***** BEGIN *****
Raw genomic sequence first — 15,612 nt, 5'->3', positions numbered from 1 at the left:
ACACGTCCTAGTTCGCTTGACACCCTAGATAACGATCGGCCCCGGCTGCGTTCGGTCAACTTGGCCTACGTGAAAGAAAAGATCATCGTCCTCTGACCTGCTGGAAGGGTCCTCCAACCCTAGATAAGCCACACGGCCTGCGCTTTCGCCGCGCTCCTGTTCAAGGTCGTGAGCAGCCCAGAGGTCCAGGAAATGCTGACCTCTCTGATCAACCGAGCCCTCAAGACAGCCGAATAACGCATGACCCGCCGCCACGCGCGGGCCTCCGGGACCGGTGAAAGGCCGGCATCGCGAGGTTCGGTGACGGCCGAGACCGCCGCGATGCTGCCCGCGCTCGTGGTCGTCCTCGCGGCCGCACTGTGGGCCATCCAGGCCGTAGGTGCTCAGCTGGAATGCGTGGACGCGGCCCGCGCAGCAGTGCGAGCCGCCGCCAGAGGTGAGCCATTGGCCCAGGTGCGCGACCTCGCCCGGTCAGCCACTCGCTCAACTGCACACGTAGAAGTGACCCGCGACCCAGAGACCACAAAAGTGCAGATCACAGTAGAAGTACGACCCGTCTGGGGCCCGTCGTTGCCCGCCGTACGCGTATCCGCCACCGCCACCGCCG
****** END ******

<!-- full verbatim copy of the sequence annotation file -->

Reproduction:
Raw genomic sequence first — 15,612 nt, 5'->3', positions numbered from 1 at the left:
ACACGTCCTAGTTCGCTTGACACCCTAGATAACGATCGGCCCCGGCTGCGTTCGGTCAACTTGGCCTACGTGAAAGAAAAGATCATCGTCCTCTGACCTGCTGGAAGGGTCCTCCAACCCTAGATAAGCCACACGGCCTGCGCTTTCGCCGCGCTCCTGTTCAAGGTCGTGAGCAGCCCAGAGGTCCAGGAAATGCTGACCTCTCTGATCAACCGAGCCCTCAAGACAGCCGAATAACGCATGACCCGCCGCCACGCGCGGGCCTCCGGGACCGGTGAAAGGCCGGCATCGCGAGGTTCGGTGACGGCCGAGACCGCCGCGATGCTGCCCGCGCTCGTGGTCGTCCTCGCGGCCGCACTGTGGGCCATCCAGGCCGTAGGTGCTCAGCTGGAATGCGTGGACGCGGCCCGCGCAGCAGTGCGAGCCGCCGCCAGAGGTGAGCCATTGGCCCAGGTGCGCGACCTCGCCCGGTCAGCCACTCGCTCAACTGCACACGTAGAAGTGACCCGCGACCCAGAGACCACAAAAGTGCAGATCACAGTAGAAGTACGACCCGTCTGGGGCCCGTCGTTGCCCGCCGTACGCGTATCCGCCACCGCCACCGCCG